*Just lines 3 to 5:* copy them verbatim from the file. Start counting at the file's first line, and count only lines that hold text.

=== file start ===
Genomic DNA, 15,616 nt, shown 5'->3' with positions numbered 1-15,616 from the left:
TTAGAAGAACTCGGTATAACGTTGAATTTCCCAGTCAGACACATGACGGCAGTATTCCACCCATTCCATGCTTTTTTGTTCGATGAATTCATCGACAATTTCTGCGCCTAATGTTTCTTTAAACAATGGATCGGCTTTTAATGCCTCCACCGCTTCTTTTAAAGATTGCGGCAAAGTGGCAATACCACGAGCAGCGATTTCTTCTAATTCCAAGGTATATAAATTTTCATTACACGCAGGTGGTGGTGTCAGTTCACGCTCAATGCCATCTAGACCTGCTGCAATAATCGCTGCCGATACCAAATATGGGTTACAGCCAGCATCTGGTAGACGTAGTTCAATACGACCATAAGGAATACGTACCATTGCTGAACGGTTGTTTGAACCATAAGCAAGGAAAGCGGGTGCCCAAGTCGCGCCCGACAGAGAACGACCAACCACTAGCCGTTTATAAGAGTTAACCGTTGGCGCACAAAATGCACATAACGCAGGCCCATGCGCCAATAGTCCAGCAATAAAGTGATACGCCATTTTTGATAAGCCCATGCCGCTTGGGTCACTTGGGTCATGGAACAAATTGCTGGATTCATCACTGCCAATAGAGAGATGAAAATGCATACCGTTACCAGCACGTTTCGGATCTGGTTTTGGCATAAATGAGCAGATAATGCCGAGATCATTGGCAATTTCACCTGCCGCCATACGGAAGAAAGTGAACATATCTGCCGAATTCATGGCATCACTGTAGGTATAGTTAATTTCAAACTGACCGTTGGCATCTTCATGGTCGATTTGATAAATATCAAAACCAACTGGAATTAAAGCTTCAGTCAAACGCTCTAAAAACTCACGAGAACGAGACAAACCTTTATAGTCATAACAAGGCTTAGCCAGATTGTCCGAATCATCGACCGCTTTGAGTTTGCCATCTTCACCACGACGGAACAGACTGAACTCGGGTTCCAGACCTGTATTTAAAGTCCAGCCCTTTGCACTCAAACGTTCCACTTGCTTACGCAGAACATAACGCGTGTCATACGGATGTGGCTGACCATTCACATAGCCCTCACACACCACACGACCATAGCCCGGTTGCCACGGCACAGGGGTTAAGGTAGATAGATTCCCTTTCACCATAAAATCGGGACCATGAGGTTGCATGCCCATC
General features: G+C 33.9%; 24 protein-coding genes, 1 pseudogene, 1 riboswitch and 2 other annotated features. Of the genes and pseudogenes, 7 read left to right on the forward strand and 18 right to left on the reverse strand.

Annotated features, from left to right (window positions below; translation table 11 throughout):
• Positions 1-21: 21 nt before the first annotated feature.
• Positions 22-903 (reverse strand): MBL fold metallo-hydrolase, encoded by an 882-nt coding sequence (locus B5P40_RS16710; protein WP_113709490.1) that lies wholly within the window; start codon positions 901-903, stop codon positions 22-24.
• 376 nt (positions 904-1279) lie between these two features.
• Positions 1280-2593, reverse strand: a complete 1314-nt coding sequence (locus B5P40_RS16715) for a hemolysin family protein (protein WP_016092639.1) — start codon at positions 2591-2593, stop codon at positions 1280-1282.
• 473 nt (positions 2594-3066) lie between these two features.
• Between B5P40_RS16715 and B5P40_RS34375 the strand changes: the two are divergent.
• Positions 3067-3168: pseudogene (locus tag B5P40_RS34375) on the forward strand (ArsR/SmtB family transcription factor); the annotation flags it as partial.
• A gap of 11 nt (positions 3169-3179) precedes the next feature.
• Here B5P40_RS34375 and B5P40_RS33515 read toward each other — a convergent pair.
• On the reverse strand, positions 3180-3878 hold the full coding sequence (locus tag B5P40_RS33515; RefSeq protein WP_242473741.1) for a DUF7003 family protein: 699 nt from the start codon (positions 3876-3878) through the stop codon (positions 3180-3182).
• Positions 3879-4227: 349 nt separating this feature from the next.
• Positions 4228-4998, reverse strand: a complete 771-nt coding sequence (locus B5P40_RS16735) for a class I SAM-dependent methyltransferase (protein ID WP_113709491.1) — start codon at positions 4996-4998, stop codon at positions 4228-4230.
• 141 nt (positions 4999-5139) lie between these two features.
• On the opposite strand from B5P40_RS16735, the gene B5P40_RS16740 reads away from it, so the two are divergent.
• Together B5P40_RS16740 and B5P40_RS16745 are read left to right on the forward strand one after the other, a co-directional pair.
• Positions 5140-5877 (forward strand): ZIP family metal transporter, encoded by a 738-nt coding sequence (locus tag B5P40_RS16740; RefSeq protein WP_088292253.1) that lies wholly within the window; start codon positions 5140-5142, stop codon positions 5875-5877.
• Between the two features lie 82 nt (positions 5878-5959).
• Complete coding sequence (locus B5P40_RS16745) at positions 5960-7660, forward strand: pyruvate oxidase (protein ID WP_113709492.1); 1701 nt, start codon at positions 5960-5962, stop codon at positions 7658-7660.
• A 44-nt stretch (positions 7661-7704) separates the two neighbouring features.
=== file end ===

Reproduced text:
General features: G+C 33.9%; 24 protein-coding genes, 1 pseudogene, 1 riboswitch and 2 other annotated features. Of the genes and pseudogenes, 7 read left to right on the forward strand and 18 right to left on the reverse strand.

Annotated features, from left to right (window positions below; translation table 11 throughout):
• Positions 1-21: 21 nt before the first annotated feature.